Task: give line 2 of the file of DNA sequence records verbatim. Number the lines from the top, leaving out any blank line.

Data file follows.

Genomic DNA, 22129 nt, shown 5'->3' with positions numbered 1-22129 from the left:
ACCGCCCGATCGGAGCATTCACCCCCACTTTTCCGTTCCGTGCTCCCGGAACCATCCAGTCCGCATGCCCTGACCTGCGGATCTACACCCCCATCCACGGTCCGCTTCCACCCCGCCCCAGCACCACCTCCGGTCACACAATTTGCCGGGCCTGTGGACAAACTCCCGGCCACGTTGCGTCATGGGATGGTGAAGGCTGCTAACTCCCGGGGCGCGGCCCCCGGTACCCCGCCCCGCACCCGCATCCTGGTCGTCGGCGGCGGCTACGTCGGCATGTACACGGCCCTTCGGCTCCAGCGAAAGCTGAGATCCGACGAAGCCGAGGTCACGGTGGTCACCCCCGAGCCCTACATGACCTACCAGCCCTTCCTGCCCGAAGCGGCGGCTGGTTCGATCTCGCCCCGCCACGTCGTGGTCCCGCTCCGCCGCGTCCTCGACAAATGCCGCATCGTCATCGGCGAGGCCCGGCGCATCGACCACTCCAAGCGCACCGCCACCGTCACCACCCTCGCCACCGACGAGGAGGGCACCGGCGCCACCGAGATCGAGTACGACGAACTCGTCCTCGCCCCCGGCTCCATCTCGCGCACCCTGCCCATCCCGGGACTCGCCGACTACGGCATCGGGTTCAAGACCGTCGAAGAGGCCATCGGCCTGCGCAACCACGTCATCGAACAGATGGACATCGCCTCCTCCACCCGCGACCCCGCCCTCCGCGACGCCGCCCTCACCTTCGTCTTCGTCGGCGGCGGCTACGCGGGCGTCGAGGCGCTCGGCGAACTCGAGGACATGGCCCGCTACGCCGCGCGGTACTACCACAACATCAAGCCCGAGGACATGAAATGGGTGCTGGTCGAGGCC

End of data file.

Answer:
ACCGCCCGATCGGAGCATTCACCCCCACTTTTCCGTTCCGTGCTCCCGGAACCATCCAGTCCGCATGCCCTGACCTGCGGATCTACACCCCCATCCACGGTCCGCTTCCACCCCGCCCCAGCACCACCTCCGGTCACACAATTTGCCGGGCCTGTGGACAAACTCCCGGCCACGTTGCGTCATGGGATGGTGAAGGCTGCTAACTCCCGGGGCGCGGCCCCCGGTACCCCGCCCCGCACCCGCATCCTGGTCGTCGGCGGCGGCTACGTCGGCATGTACACGGCCCTTCGGCTCCAGCGAAAGCTGAGATCCGACGAAGCCGAGGTCACGGTGGTCACCCCCGAGCCCTACATGACCTACCAGCCCTTCCTGCCCGAAGCGGCGGCTGGTTCGATCTCGCCCCGCCACGTCGTGGTCCCGCTCCGCCGCGTCCTCGACAAATGCCGCATCGTCATCGGCGAGGCCCGGCGCATCGACCACTCCAAGCGCACCGCCACCGTCACCACCCTCGCCACCGACGAGGAGGGCACCGGCGCCACCGAGATCGAGTACGACGAACTCGTCCTCGCCCCCGGCTCCATCTCGCGCACCCTGCCCATCCCGGGACTCGCCGACTACGGCATCGGGTTCAAGACCGTCGAAGAGGCCATCGGCCTGCGCAACCACGTCATCGAACAGATGGACATCGCCTCCTCCACCCGCGACCCCGCCCTCCGCGACGCCGCCCTCACCTTCGTCTTCGTCGGCGGCGGCTACGCGGGCGTCGAGGCGCTCGGCGAACTCGAGGACATGGCCCGCTACGCCGCGCGGTACTACCACAACATCAAGCCCGAGGACATGAAATGGGTGCTGGTCGAGGCC